I previously posted a review of the 1967 best picture nominee Guess Who’s Coming To Dinner that was somewhat critical of Stanley Kramer as a filmmaker. In retrospect, I feel like I may have been a bit too dismissive of Stanley Kramer. When one looks over the list of every film that has ever been nominated for best picture, one comes across the name Stanley Kramer (as a producer, a director, or both) far too many times to just blindly dismiss him for the sin of being old-fashioned. While Kramer made his share of well-intentioned misfires like Guess Who’s Coming To Dinner, he was also responsible for some films that remain important and watchable today. Judgment at Nuremberg is one of those films.
Judgment at Nuremberg opens in 1947, with one car being driven through the ruins of Nuremberg, Germany. Inside the car is Dan Haywood (Spencer Tracy), a judge from Maine who has been appointed chief of a military tribunal that will be passing judgment on four German judges who are accused of crimes against humanity for their legal rulings during the Nazi regime. As Haywood quickly learns, many people don’t feel that the Nazi judges should be held as accountable for their actions as men like Hitler, Goebbles, and Goering should have been. It’s up to Haywood to determine whether the accused were simply doing their job or if they had a responsibility to defy the laws that they had sworn to uphold.
Judgment at Nuremberg almost feels like two films. The first film is a courtroom drama, where the Nazi judges (the main one of which is played by Burt Lancaster) are prosecuted by the fiery Col. Tad Lawson (Richard Widmark) and defended by the idealistic Hans Rolfe (Maximilian Schell). While Lawson approaches the case and regards the defendants with righteous anger, Rolfe takes a more cerebral approach to defending the undefensible. Rolfe argues that the judges were following the laws of Germany and that if the tribunal finds them guilty than it will be finding the entire nation of Germany guilty. (In a rather clever twist, director Kramer and screenwriter Abby Mann initially make the German defense attorney a far more likable character than the American prosecutor.) During the trial, we also hear heart-wrenching testimony from two people (played by Montgomery Clift and Judy Garland) who were victimized by the Nazi regime and the judges who gave legal legitimacy to the regime’s crimes.
The second film deals with Haywood adjusting to working in Germany and trying to understand how the Nazis could have come to power in the first place. Haywood asks several Germans to tell him about life under the Nazis and every time, he is met with bland excuses. (“We were not political,” he is told more than once.) The film’s strongest scenes are the ones where Haywood simply walks alone through the ruins of Nuremberg. Spencer Tracy was a uniquely American actor and, much as he did in Guess Who’s Coming To Dinner, Tracy here stood in for every American who was struggling to make sense of a changing world.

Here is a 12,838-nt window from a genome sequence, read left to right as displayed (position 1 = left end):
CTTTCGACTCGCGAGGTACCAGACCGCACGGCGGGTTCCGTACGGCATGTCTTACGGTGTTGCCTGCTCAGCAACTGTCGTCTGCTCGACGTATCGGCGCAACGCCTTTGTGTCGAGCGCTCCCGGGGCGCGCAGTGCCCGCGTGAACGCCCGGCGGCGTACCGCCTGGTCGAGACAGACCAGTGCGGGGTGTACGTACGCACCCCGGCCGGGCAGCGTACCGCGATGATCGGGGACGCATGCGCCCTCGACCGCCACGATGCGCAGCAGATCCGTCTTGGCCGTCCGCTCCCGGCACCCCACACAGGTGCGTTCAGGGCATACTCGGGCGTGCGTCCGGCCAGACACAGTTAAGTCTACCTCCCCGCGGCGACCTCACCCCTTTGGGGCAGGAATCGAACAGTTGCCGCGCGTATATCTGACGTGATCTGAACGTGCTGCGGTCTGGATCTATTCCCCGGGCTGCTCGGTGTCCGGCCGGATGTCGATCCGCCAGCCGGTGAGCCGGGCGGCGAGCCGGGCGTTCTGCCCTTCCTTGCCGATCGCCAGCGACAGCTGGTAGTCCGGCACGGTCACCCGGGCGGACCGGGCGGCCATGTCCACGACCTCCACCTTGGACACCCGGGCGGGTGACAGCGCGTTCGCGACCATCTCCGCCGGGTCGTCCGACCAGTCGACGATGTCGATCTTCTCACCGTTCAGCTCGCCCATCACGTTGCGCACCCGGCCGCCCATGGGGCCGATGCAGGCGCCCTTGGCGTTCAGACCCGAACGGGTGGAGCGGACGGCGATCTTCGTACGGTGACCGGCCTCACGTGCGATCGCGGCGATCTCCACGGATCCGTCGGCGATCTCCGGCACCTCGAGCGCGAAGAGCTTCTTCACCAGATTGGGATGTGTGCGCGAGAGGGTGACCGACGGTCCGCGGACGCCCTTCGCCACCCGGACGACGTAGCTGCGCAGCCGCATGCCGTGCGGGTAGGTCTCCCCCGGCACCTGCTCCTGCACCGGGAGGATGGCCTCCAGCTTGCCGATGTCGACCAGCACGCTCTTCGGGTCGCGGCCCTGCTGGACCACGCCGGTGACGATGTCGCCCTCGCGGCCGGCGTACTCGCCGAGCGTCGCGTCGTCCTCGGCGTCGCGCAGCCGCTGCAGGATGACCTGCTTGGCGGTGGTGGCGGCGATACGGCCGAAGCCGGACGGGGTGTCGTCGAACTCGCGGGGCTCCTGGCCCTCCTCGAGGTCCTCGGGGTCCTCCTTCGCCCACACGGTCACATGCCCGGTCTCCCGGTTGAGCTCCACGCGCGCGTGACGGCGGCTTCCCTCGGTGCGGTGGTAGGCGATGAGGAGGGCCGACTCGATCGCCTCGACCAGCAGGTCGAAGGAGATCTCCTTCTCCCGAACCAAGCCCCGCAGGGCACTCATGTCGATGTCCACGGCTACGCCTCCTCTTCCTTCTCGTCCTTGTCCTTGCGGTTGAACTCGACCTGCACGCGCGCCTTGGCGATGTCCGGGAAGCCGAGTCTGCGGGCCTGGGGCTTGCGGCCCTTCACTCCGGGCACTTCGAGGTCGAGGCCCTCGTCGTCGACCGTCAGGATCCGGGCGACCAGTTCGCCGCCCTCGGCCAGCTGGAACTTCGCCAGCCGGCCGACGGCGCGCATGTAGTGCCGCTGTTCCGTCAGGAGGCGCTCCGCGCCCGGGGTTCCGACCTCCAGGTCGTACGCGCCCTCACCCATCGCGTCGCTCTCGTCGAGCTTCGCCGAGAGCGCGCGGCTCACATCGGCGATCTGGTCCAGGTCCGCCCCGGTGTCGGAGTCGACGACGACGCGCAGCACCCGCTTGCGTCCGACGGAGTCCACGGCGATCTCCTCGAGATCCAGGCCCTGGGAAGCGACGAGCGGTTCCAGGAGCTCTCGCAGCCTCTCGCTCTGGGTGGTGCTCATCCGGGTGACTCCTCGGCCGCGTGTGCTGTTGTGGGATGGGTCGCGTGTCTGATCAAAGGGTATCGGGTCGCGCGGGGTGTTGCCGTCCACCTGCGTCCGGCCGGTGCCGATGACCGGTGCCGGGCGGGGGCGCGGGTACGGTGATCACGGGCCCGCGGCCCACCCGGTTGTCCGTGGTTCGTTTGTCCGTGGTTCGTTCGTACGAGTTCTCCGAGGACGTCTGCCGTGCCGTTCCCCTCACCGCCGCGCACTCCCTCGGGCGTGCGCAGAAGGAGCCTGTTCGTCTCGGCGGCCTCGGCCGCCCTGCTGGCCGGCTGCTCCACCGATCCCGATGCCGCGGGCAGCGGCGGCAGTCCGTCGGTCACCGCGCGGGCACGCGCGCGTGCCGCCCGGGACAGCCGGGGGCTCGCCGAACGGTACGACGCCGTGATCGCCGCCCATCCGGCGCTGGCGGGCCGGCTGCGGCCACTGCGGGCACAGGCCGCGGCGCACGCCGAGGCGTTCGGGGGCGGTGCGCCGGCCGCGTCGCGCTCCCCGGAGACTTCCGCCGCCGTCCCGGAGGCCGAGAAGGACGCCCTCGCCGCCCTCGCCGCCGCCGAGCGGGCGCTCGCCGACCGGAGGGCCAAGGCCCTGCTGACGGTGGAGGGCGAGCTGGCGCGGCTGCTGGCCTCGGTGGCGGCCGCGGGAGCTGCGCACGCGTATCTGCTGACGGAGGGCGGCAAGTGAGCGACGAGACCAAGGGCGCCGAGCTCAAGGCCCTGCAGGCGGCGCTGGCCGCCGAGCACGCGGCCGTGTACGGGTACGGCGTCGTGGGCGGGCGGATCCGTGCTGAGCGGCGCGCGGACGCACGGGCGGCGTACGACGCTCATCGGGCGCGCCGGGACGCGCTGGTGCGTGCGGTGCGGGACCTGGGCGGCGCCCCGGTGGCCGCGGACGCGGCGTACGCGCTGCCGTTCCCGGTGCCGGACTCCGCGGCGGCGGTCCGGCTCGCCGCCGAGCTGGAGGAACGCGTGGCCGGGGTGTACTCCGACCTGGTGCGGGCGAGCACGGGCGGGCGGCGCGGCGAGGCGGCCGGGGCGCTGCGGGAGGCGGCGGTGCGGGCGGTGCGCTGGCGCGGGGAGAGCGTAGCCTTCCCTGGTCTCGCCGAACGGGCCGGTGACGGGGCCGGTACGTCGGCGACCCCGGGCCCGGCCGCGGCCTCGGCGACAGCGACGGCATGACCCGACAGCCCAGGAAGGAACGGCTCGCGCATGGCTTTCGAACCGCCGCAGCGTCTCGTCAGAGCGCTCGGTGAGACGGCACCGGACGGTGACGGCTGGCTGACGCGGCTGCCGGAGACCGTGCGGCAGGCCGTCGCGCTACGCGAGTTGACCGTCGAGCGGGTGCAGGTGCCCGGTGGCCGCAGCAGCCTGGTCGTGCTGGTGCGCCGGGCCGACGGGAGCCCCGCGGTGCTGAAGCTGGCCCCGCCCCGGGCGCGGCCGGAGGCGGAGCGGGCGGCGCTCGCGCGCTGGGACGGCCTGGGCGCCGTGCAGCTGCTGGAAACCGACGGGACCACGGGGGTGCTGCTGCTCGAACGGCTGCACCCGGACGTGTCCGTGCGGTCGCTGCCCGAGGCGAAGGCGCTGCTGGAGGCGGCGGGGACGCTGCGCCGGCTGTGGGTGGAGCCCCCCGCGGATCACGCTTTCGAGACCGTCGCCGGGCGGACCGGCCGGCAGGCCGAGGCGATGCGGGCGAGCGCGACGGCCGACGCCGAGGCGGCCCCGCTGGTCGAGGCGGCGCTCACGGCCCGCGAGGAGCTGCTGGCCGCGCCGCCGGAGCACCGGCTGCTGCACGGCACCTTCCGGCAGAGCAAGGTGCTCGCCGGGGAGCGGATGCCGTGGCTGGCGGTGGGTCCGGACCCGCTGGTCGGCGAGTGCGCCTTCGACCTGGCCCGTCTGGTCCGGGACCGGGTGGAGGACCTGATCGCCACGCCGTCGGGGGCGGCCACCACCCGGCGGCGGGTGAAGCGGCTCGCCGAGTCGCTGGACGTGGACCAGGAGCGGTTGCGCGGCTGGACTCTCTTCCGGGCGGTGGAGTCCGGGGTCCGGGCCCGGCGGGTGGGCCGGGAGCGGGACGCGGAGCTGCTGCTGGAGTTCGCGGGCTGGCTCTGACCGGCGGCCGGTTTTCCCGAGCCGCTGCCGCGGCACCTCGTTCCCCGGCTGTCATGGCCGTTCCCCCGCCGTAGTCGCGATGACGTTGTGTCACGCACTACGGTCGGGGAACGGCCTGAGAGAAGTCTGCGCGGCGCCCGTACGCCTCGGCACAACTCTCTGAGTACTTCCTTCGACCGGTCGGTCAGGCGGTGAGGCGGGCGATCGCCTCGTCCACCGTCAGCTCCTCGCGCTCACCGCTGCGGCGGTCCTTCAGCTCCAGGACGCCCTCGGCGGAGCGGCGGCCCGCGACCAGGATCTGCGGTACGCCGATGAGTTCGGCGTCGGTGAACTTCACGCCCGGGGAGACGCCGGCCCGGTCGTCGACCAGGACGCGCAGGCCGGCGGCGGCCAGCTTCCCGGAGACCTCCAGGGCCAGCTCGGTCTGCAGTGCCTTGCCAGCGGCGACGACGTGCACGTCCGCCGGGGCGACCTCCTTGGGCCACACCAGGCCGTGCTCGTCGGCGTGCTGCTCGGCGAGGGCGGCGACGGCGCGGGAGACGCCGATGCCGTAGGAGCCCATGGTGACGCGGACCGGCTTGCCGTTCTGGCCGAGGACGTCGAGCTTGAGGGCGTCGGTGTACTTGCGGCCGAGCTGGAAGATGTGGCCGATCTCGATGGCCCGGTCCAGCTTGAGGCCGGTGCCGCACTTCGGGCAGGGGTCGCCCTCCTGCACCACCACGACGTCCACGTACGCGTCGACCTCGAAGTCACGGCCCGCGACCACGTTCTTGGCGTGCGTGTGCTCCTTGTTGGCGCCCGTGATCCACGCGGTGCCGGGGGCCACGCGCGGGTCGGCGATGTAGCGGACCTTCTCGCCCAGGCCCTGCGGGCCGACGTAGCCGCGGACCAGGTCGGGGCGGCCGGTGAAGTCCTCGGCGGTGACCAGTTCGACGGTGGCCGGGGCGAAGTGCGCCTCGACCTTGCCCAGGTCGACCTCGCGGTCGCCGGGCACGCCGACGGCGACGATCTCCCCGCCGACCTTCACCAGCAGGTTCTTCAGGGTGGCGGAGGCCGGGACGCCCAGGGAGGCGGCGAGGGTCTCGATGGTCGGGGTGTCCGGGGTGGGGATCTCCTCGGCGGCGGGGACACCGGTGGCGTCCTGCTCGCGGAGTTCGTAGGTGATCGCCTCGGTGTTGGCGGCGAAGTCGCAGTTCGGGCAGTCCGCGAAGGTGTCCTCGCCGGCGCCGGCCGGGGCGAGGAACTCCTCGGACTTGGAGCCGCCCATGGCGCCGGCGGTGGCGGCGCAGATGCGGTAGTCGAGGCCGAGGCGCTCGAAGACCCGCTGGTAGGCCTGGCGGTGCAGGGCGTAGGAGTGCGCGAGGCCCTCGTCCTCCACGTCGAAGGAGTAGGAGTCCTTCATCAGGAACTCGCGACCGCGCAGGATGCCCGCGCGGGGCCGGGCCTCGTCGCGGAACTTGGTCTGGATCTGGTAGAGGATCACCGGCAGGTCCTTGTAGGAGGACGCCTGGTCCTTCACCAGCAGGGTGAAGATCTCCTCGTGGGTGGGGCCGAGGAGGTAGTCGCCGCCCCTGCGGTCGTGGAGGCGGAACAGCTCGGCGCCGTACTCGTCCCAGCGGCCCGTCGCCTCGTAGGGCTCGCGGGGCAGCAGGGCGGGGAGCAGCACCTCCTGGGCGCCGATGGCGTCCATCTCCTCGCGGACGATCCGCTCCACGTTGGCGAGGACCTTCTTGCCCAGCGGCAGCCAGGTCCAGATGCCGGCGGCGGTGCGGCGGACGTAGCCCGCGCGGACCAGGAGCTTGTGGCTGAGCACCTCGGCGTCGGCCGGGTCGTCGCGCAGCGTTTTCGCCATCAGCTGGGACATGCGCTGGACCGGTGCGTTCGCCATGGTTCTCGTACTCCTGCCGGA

In his book Pictures At A Revolution, Mark Harris correctly points out that Stanley Kramer started out as a producer and, even after he started directing, he still approached filmmaking like a producer. While that approach led to many uninspiring films, it was also the right approach for Judgment at Nuremberg. Perhaps realizing that Judgment at Nuremberg was a long and talky movie about a disturbing subject manner, Kramer made the very producer-like decision to fill Judgment at Nuremberg with recognizable faces. While this approach has proven disastrous for many films, it works quite well in Judgment at Nuremberg.
This is one of the most perfectly cast films of all time, with all of the actors bringing both their characters and the issues that they’re confronting to vivid life. As the main defendant, Burt Lancaster brings a combination of intelligence and self-loathing to his role, playing him in such a way to reveal that even he can’t believe the evil he upheld as a judge. Meanwhile, Spencer Tracy is perfectly cast as a world-weary man who is simply trying to figure out what justice means in the post-war world. Maximilian Schell plays his role with so much passion that it’s impossible not to listen to him even when you despise the argument he’s making. Marlene Dietrich has an extended cameo where she plays the widow of Nazi general who befriends Judge Haywood but still refuses to admit that she knew anything about what Adolf Hitler was doing. Even William Shatner shows up, playing a small role as Haywood’s chief military aide and yes, he does deliver his lines in that Shatner way of his.
First released in 1962, Judgment at Nuremberg won Oscars for Best Actor (Maximilian Schell) and Best Adapted Screenplay (Abby Mann) and was nominated for 9 more: Best Picture, Best Director, Best Actor (Spencer Tracy), Best Supporting Actor (Montgomery Clift), Best Supporting Actress (Judy Garland), Best Black-and-White Art Direction, Best Black-and-White Cinematography, Best Black-and-White Costume Design, and Best Film Editing. While it’s hard to argue with the victory of West Side Story in that year’s Oscar race, Judgment at Nuremberg remains a watchable and thought-provoking film.